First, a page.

Generic drugs cost 30% to 80% less than their brand-name counterparts, but most people feel safe taking them because the FDA requires that both types of medications provide the same active ingredients and level of effectiveness.

Recent development: A survey found that about 25% of 300 doctors throughout the US don't believe that generics are chemically identical to brand-name drugs...nearly one in five believe that generics are less safe and more than one in four believe that generics cause more side effects.

So what's the truth about generic drugs?

What Patients Say

Since 1976, when our book The People's Pharmacy was originally published as a consumer guide to drug and health information, thousands of patients have contacted us about their experiences with medications.

In the last few years, we've received hundreds of letters and E-mails—most of them complaints—about generic drugs, including pain relievers, antidepressants and blood pressure medicines. The number of such complaints has increased dramatically in that time.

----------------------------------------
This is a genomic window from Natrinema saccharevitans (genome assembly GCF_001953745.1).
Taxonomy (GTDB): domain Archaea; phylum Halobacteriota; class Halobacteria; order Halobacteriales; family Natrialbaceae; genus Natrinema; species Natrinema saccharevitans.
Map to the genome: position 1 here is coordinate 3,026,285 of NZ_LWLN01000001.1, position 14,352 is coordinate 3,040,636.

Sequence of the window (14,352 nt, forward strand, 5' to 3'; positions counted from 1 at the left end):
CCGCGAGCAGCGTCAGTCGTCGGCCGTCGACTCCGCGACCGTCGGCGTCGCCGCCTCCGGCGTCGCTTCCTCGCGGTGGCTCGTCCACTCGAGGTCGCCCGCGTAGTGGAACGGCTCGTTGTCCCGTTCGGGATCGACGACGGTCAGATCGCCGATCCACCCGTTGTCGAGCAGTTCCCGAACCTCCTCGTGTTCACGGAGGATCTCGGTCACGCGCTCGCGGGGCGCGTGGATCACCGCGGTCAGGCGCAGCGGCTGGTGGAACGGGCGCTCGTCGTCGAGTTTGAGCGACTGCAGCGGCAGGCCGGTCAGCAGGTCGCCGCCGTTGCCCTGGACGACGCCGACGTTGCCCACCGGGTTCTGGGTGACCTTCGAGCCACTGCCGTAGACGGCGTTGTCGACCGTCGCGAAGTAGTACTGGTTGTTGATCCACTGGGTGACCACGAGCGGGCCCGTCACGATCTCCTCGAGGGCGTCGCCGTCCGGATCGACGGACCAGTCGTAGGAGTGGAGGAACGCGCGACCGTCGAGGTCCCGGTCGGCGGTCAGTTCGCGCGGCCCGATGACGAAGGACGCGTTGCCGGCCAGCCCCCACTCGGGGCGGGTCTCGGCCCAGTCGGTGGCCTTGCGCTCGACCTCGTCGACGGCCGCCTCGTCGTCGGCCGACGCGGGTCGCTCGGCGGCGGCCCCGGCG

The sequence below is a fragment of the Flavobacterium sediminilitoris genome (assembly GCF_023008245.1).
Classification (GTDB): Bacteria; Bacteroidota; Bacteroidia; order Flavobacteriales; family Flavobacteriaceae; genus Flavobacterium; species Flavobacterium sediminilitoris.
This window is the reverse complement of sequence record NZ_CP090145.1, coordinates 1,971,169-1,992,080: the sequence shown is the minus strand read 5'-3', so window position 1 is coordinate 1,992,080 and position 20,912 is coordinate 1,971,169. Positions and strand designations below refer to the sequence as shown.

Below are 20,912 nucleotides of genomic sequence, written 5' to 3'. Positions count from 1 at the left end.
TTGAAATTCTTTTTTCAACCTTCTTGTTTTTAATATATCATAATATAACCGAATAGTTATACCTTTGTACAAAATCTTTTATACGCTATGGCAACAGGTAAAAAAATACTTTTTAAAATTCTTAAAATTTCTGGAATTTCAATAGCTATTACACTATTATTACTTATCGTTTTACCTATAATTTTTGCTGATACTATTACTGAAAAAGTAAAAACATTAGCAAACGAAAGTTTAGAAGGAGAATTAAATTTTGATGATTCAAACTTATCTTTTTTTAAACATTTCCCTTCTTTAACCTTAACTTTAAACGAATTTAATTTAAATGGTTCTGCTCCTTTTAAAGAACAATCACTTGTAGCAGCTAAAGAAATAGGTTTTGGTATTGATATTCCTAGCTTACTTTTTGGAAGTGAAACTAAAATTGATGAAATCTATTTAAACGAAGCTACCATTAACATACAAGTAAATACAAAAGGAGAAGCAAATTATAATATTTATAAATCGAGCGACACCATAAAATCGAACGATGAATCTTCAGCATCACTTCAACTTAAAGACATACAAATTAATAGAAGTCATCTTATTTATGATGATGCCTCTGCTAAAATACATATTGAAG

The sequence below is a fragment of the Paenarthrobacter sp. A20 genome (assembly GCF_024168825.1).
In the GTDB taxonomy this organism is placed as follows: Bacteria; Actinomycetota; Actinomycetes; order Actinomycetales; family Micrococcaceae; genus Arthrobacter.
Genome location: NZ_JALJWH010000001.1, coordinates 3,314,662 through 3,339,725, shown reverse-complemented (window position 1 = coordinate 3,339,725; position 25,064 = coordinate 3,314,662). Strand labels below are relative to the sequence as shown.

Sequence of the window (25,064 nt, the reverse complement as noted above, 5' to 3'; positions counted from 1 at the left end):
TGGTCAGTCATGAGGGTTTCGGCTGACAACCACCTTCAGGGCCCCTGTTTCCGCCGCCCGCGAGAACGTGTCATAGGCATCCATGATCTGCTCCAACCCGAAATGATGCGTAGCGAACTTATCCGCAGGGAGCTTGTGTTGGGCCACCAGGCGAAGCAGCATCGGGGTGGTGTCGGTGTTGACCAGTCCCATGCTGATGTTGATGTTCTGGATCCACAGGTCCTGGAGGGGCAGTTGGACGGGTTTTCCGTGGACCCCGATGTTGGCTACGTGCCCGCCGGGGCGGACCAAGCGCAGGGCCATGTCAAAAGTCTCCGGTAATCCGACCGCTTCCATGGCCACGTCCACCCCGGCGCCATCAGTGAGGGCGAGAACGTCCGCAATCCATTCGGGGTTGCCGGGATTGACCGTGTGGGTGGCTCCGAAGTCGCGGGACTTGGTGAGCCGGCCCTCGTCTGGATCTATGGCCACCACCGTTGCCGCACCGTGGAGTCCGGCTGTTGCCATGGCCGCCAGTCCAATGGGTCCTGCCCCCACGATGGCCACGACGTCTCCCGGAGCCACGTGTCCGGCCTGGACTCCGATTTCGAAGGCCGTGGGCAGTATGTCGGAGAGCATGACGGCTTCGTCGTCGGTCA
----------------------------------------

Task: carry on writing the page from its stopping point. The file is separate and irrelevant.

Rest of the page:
What we've learned: Some patients who switch from a brand-name to a generic drug report a decline in effectiveness-for example, blood pressure that isn't controlled as well or a worsening of depression. Others report having a rash or other types of allergic reactions, probably due to one of the inactive "filler" ingredients in generic drugs. There also seem to be problems with the timed-release mechanism of some generics.

Example: We've heard more than 100 complaints about a generic version of the long-acting antidepressant Wellbutrin XL. At least one manufacturer's timed-release generic formulation appears to be different from the brand name--and may be releasing too much of the drug too quickly (known as "dose dumping This would explain many of the side effects, such as headaches and anxiety, that some people tell us they experience when they take the generic drug, but not the brand-name version.